This past school year was a trying time for teachers and students, said Owensboro Middle School seventh-grade math teacher John Diebel.
Asking students, especially the younger ones, to perform what Diebel called “executive functioning” on their own made for a rough year. It wasn’t surprising to Diebel and his colleagues that many students bounced back and started to improve when they were all able to return to classrooms five days a week toward the end of the school year.
Now that school is out for summer, many educators, like Diebel, are heading back to the classrooms to provide enrichment opportunities for students in need.
While districts always offer some type of summer school each year, this summer will be different due to the sheer number of students enrolled.
According to Owensboro Public Schools Chief Academic Officer Steve Bratcher, in a typical summer, about 300 students participate in summer school. This year about 900 will be served in some capacity.
Jana Beth Francis, Daviess County Public Schools assistant superintendent for teaching and learning, said there are 1,483 students enrolled in summer programming, which is a significant increase from past years. For example, the district normally wouldn’t host summer school at its elementary and middle schools, and this year it is serving 1,183 at those grade levels.
Bratcher said summer school was recommended for students who failed more than one class, and for high school students who needed to catch up on class credits.
Summer programming is also a chance to continue learning, he said.
Students made “real strides” in the last nine weeks of school, so the district wants to continue that success through June when most of the enrichment opportunities end.
“Teachers are excited the kids will be going through classwork three hours a day, five days a week to get them caught up on some things and instruction they may have missed during the year,” Bratcher said.
Summer is also a time to scale back class sizes and allow students to work more closely with teachers.
Working one-on-one with students is something Diebel prefers, especially when it comes to students struggling with math. While working in small groups, he can use manipulatives and other hands-on activities to help students grasp concepts that are difficult to convey virtually.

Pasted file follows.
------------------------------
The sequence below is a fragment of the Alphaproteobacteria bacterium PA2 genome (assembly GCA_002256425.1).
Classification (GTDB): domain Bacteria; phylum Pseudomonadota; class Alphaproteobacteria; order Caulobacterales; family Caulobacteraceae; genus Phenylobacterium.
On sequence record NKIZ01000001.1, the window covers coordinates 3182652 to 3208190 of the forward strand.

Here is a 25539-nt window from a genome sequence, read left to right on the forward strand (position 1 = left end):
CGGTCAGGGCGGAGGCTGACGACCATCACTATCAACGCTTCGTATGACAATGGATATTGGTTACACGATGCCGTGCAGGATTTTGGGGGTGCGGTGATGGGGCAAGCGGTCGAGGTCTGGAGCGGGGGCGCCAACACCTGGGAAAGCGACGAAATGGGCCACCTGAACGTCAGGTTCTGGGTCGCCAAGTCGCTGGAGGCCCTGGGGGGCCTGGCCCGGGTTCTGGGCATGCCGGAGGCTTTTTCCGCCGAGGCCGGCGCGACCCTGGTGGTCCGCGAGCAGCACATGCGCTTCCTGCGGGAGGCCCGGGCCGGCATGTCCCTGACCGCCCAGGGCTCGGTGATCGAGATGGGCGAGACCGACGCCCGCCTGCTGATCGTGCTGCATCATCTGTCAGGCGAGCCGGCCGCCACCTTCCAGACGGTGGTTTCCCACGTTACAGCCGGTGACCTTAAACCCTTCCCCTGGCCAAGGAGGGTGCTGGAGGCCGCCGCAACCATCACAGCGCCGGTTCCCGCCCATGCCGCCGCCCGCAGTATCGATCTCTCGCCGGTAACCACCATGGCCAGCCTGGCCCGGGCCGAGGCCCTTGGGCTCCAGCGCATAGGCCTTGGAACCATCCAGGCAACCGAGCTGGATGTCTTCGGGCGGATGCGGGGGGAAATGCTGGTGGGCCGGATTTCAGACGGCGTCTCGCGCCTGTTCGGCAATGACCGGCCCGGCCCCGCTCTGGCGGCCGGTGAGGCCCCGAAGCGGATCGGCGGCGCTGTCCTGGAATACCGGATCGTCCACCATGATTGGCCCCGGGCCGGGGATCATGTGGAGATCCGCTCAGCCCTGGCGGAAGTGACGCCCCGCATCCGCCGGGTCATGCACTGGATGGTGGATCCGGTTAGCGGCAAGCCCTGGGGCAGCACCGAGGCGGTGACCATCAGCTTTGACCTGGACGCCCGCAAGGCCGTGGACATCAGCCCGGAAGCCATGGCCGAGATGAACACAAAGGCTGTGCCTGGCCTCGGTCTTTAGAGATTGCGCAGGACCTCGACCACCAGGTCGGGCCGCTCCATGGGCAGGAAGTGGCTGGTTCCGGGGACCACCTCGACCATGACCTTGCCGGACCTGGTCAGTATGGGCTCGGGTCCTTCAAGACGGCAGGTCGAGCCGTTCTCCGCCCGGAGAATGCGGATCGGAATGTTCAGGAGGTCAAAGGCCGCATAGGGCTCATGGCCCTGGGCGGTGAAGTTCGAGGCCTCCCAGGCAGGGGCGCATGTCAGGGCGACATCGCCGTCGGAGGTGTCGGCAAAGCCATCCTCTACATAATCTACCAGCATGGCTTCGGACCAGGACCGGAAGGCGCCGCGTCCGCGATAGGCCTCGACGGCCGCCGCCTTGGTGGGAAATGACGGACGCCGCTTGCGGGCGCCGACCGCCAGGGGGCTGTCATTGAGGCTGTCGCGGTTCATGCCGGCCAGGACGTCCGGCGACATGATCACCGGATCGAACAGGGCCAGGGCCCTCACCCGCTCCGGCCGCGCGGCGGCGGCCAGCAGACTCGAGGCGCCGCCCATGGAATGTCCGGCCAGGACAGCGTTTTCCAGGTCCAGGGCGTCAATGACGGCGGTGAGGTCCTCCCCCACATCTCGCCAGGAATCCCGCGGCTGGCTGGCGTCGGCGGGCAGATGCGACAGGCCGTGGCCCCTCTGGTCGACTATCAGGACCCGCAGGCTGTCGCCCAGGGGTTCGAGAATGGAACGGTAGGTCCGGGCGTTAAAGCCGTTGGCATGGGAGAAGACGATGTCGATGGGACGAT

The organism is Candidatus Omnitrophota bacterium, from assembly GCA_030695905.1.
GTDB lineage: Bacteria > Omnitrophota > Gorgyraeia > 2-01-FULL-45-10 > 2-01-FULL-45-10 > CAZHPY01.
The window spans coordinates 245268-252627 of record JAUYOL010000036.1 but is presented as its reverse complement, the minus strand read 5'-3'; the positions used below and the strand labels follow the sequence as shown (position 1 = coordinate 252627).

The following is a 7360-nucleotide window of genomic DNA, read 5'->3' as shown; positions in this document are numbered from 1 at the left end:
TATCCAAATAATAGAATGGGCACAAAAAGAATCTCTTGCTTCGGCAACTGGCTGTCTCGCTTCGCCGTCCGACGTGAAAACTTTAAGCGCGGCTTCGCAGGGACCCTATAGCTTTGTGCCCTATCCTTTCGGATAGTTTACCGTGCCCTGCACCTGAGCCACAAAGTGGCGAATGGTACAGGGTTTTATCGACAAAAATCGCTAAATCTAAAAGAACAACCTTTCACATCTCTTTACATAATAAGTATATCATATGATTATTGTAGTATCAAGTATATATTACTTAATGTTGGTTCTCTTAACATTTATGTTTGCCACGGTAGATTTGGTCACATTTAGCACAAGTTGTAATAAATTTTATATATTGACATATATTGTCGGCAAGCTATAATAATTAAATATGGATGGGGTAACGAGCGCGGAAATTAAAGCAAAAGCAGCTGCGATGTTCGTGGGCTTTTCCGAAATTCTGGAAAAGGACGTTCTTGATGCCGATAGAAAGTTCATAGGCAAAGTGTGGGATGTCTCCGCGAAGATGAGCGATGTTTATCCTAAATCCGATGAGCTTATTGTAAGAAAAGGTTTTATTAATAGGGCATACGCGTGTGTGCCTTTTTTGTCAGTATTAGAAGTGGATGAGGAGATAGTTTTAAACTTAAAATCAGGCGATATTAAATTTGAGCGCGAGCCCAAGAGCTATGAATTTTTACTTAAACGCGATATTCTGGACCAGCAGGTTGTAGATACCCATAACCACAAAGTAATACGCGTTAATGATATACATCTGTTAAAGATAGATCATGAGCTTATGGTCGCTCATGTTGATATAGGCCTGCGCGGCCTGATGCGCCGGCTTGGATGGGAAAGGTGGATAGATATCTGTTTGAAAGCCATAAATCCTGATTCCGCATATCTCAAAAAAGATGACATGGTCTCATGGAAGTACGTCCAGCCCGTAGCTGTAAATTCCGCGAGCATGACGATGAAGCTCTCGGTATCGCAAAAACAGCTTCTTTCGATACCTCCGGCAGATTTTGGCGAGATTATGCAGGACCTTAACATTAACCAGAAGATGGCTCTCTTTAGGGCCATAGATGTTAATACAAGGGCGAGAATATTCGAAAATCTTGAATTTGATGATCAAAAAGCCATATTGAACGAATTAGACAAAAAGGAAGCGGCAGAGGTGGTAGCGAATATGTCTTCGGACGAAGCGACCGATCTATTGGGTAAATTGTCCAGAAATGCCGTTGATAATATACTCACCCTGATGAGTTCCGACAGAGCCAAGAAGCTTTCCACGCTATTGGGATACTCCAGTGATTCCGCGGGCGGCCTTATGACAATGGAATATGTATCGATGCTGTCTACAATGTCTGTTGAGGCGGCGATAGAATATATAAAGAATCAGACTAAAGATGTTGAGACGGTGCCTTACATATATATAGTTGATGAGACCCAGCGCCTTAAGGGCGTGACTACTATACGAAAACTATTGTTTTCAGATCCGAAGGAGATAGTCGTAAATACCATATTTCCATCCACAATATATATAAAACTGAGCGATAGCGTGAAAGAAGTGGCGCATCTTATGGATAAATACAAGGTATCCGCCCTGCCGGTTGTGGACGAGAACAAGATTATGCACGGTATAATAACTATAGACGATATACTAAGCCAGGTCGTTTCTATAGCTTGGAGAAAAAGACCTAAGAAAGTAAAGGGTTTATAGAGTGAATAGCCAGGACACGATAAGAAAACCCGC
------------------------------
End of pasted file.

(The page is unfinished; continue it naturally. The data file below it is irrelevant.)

“Right now what we are doing is we have identified key standards and we are trying to really hammer them down, so when (students) move on to the next school year, they will be more prepared, and hopefully won’t be as behind,” he said. “We want to solidify what we were doing virtually.”
Francis said the summer learning programs are to keep educational momentum going. The hope, especially for students in kindergarten through eighth grades, is to circumvent the summer slide and for learning not to become dormant.
“We want to continue the great learning we were able to get back up and going when school started back five days a week,” Francis said.
Most area students returned to in-person instruction during the last nine weeks of school.
For DCPS high school students, a lot of summer school will be about credit recovery. Most of those students will continue where they left off in the school year and recoup credits so they aren’t behind.
Virtual learning wasn’t a good match for some students, Francis said, and some need more assistance and time to complete or re-do courses so they don’t fall behind.
“We were thrilled to be able to offer credit recovery so kids can close the book on the 2020-21 school year, and say this doesn’t have to define who I was as a student, and I’ll get started next fall for the 2021-22 school year with the credits I need,” she said.
All of these summer learning opportunities, along with the transportation to and from schools and meals served throughout, are being provided through ESSER funds.
Through the Elementary and Secondary School Emergency Relief (ESSER) federal funding, Owensboro Public Schools and Daviess County Public Schools received about $6 million and $8.16 million, respectively.
The money can be used for addressing learning loss due to the pandemic, including payment for methods of assessment and tracking; repairs and improvements to school buildings related to health needs and cutting disease transmission; to pay for nurses, mental health professionals and emergency leave days for employees; as well as teacher salaries to support intervention and remediation services, along with substitute teachers when regular personnel are absent on COVID-19 isolation or quarantine, according to the Kentucky Department of Education.
Bobbie Hayse, firstname.lastname@example.org, 270-691-7315